SAY NOTHING: A True Story of Murder and Memory in Northern Ireland. By Patrick Radden Keefe. Doubleday. 441 pages. $28.95.
"Say Nothing" is more like a gripping novel than the painstakingly researched, well-documented (95 pages of notes, bibliography, and index) “True Story of Murder and Memory in Northern Ireland” promised by the subtitle. For those who care to know more about the Troubles, this is an enlightening read.
As for the title, Keefe acknowledges a poem by Nobel Prize-winning Irishman Seamus Heaney. Moved by the “Troubles,” those 30 years of sectarian violence that plagued Northern Ireland from 1968 until the Good Friday Agreement in 1998, Heaney wrote: “Northern reticence, the tight gag of place / And times: yes, yes. Of the ‘wee six’ I sing / Where to be saved you only must save face / And whatever you say, say nothing.”
Keefe, a staff writer for The New Yorker and a Guggenheim Fellow, uses for the book’s starting point the December 1972 abduction in Belfast of Jean McConville, a widowed 38-year-old mother of 10. Horrifically, she was abducted in the presence of her terrified children, who never saw her again.
It was generally assumed in McConville’s run-down Catholic neighborhood that the IRA was responsible for the abduction and subsequent disappearance, charging she was an informer (a paid betrayer of the Republican cause); however, those involved with the IRA who knew for certain, would “say nothing.”
McConville’s remains were eventually found in 2003 in an unmarked grave just south of the border in the Republic. But it was not until 15 years later, due largely to Keefe’s persistent, clever sleuthing, and perhaps some sheer luck, that the public could know with near-certainty the identity of the IRA volunteer who executed McConville.
A particularly lucky moment came in spring 2018. As Keefe was finishing his book, he visited Drogheda and met a former IRA operative who knew who had shot McConville. This man, his tongue perhaps loosened a bit by Irish whiskey, neither confirmed nor denied the identity of the woman that Keefe had come to suspect.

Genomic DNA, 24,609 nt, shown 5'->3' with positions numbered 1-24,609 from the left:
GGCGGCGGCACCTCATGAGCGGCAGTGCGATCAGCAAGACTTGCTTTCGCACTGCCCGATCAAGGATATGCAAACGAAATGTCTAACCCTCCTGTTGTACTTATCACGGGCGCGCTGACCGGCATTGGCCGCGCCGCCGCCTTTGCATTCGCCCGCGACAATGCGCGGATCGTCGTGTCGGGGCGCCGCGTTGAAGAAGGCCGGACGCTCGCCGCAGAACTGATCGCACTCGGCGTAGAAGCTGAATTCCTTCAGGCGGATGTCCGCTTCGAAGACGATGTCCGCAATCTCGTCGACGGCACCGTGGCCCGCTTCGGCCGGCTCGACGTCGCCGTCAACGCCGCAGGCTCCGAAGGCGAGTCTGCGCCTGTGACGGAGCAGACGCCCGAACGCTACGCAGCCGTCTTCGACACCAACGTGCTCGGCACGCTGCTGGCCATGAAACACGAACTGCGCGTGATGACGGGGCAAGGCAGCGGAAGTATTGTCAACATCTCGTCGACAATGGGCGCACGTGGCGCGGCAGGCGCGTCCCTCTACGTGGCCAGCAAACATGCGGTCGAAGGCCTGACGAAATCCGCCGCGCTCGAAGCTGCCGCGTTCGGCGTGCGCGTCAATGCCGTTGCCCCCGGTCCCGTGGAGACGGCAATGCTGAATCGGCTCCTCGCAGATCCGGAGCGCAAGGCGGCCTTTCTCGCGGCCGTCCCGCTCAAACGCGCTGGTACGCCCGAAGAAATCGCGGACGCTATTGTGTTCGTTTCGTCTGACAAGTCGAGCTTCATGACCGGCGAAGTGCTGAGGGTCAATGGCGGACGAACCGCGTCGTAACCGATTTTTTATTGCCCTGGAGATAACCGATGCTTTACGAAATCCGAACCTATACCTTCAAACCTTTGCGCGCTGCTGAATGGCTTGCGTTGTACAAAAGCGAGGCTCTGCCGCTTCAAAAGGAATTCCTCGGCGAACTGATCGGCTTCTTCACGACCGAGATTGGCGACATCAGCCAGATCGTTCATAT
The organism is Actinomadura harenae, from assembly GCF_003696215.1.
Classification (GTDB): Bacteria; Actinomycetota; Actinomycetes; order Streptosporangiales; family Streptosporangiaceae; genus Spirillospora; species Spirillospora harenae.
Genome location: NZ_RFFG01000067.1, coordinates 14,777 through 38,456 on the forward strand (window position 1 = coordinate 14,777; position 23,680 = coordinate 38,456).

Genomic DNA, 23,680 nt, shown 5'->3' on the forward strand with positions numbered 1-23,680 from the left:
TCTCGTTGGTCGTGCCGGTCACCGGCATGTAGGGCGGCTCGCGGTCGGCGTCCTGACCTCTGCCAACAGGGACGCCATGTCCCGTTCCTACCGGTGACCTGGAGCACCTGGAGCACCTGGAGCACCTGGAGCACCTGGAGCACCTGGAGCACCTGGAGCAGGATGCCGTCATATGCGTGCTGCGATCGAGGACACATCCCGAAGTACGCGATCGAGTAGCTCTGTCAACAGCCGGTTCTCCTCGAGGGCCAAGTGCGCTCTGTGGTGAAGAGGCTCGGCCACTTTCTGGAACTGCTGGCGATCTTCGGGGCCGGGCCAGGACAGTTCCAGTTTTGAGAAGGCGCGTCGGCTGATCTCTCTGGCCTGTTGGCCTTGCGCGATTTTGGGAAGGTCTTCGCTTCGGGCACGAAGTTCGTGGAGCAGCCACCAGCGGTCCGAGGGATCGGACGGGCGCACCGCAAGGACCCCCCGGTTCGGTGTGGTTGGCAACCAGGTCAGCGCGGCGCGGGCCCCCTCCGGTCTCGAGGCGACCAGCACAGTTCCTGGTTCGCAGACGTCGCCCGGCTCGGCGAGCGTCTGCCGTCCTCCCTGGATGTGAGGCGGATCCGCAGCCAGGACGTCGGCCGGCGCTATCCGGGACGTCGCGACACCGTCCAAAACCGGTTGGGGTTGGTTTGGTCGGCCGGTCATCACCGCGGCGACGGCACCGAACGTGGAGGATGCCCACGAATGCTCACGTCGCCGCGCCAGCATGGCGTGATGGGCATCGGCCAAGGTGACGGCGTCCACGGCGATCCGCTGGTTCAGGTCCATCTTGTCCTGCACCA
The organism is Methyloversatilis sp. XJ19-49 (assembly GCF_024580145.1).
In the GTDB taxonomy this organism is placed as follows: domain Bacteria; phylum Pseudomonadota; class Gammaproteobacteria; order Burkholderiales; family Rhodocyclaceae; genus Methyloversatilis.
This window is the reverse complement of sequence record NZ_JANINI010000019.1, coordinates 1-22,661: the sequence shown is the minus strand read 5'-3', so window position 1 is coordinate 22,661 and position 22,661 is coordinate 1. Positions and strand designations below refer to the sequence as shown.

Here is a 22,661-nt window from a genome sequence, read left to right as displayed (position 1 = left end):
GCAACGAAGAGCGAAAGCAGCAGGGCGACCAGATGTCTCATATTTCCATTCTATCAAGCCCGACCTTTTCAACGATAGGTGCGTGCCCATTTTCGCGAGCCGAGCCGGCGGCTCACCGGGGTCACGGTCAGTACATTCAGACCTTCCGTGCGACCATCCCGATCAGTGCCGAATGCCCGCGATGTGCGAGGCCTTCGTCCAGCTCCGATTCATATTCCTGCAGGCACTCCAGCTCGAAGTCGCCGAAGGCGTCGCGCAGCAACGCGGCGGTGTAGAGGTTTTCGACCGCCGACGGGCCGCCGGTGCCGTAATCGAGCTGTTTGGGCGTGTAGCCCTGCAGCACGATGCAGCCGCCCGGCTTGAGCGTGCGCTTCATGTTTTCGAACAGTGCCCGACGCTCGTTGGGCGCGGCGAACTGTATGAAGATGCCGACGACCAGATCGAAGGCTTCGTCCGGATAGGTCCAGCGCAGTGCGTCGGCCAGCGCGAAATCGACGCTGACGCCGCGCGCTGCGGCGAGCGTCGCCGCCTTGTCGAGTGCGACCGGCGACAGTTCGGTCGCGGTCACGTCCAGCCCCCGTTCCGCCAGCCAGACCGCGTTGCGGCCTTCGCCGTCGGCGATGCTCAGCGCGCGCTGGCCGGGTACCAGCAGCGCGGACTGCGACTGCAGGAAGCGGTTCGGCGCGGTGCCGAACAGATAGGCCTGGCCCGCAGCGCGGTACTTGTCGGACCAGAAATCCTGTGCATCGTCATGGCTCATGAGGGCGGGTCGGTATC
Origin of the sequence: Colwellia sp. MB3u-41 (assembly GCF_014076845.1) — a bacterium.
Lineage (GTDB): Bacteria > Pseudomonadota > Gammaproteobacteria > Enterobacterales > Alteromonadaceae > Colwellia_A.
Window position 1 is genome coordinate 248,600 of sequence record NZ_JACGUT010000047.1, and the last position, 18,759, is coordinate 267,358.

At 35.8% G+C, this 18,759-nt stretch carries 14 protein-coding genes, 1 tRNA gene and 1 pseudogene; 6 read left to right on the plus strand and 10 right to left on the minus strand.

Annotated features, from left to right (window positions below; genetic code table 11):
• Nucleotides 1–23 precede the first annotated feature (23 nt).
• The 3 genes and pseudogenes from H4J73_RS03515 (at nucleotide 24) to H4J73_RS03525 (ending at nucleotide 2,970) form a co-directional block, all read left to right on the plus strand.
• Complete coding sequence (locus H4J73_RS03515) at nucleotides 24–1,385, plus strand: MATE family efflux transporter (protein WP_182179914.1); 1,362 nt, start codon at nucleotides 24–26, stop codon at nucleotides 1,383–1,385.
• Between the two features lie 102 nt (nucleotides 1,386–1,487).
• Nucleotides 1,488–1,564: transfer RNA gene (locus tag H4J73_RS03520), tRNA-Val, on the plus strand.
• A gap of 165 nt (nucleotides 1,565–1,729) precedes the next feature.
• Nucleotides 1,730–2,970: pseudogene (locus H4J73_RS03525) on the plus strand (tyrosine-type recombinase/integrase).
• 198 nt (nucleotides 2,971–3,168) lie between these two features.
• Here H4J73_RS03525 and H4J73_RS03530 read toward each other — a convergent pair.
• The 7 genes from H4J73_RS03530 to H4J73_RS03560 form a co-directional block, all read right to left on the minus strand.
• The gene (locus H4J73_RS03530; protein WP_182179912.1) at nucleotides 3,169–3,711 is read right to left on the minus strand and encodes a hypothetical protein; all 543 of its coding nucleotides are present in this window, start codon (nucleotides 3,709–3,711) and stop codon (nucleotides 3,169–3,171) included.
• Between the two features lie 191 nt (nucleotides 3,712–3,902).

While acknowledging the merits of this fine work of journalistic writing, otherwise appreciative readers might disagree with the semantics of certain passages. They will bristle when Keefe refers to the IRA as “murdering” British soldiers, arguing that such soldiers were foreign occupiers in an undeclared war, combatants who could be said to have been killed in action or, alternatively, to have been executed for war crimes, not unlike the Germans and Japanese executed by the Allies after World War II.
Commendably, Keefe details some of the despicable policies of the British government and the atrocities for which it was responsible during the Troubles. But some readers will say, “Of course, the Troubles could have been precluded altogether had Britain not facilitated the partition of the island following Ireland’s War of Independence.”
As a poet has written, “but imperial pride dies slowly / and persists in bullying an ancient foe / whose people refuse to remain repressed.”
In the final pages of “Say Nothing,” Keefe addresses a political matter about which there are continuing significant developments: Brexit. An unintended consequence of the 2016 referendum might be what 30 years of the Troubles could not achieve: a united Ireland. Many unionists have a deep fear of such a consequence. Meanwhile, many republicans pray for it even as the government of the Republic of Ireland remains officially neutral.
In addition to its many image-evoking passages, the book includes a few well-chosen photographs that are no less evocative: one of a Catholic priest administering last rites to a British soldier who had just been shot.
Interestingly, several recent movies set in the context of the Troubles, particularly “The Journey” and “’71,” could have been inspired by events described in the book. The same could be said of the Tony Award-winning play “The Ferryman” by Jez Butterworth, which is about the disappearance of someone during the Troubles, not unlike the disappearance of Jean McConville described so poignantly in “Say Nothing.”